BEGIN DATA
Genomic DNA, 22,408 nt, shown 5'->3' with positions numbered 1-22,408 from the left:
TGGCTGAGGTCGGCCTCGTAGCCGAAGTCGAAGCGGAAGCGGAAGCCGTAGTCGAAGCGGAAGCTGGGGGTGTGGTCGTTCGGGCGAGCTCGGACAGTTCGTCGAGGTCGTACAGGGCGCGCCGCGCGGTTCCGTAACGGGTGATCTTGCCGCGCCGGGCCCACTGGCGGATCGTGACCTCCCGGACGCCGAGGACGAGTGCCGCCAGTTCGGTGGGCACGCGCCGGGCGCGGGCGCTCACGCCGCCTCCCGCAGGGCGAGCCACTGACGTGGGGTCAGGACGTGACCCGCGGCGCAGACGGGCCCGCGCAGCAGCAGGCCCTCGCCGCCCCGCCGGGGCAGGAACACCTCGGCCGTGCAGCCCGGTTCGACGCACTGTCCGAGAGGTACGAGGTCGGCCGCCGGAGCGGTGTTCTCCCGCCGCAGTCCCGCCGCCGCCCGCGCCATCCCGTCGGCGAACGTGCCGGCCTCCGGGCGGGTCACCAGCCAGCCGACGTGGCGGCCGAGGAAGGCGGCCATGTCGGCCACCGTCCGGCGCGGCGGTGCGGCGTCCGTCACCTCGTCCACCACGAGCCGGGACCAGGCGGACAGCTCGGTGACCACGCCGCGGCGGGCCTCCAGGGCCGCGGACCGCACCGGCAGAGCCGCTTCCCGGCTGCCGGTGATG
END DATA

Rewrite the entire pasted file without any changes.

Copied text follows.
Genomic DNA, 22,408 nt, shown 5'->3' with positions numbered 1-22,408 from the left:
TGGCTGAGGTCGGCCTCGTAGCCGAAGTCGAAGCGGAAGCGGAAGCCGTAGTCGAAGCGGAAGCTGGGGGTGTGGTCGTTCGGGCGAGCTCGGACAGTTCGTCGAGGTCGTACAGGGCGCGCCGCGCGGTTCCGTAACGGGTGATCTTGCCGCGCCGGGCCCACTGGCGGATCGTGACCTCCCGGACGCCGAGGACGAGTGCCGCCAGTTCGGTGGGCACGCGCCGGGCGCGGGCGCTCACGCCGCCTCCCGCAGGGCGAGCCACTGACGTGGGGTCAGGACGTGACCCGCGGCGCAGACGGGCCCGCGCAGCAGCAGGCCCTCGCCGCCCCGCCGGGGCAGGAACACCTCGGCCGTGCAGCCCGGTTCGACGCACTGTCCGAGAGGTACGAGGTCGGCCGCCGGAGCGGTGTTCTCCCGCCGCAGTCCCGCCGCCGCCCGCGCCATCCCGTCGGCGAACGTGCCGGCCTCCGGGCGGGTCACCAGCCAGCCGACGTGGCGGCCGAGGAAGGCGGCCATGTCGGCCACCGTCCGGCGCGGCGGTGCGGCGTCCGTCACCTCGTCCACCACGAGCCGGGACCAGGCGGACAGCTCGGTGACCACGCCGCGGCGGGCCTCCAGGGCCGCGGACCGCACCGGCAGAGCCGCTTCCCGGCTGCCGGTGATG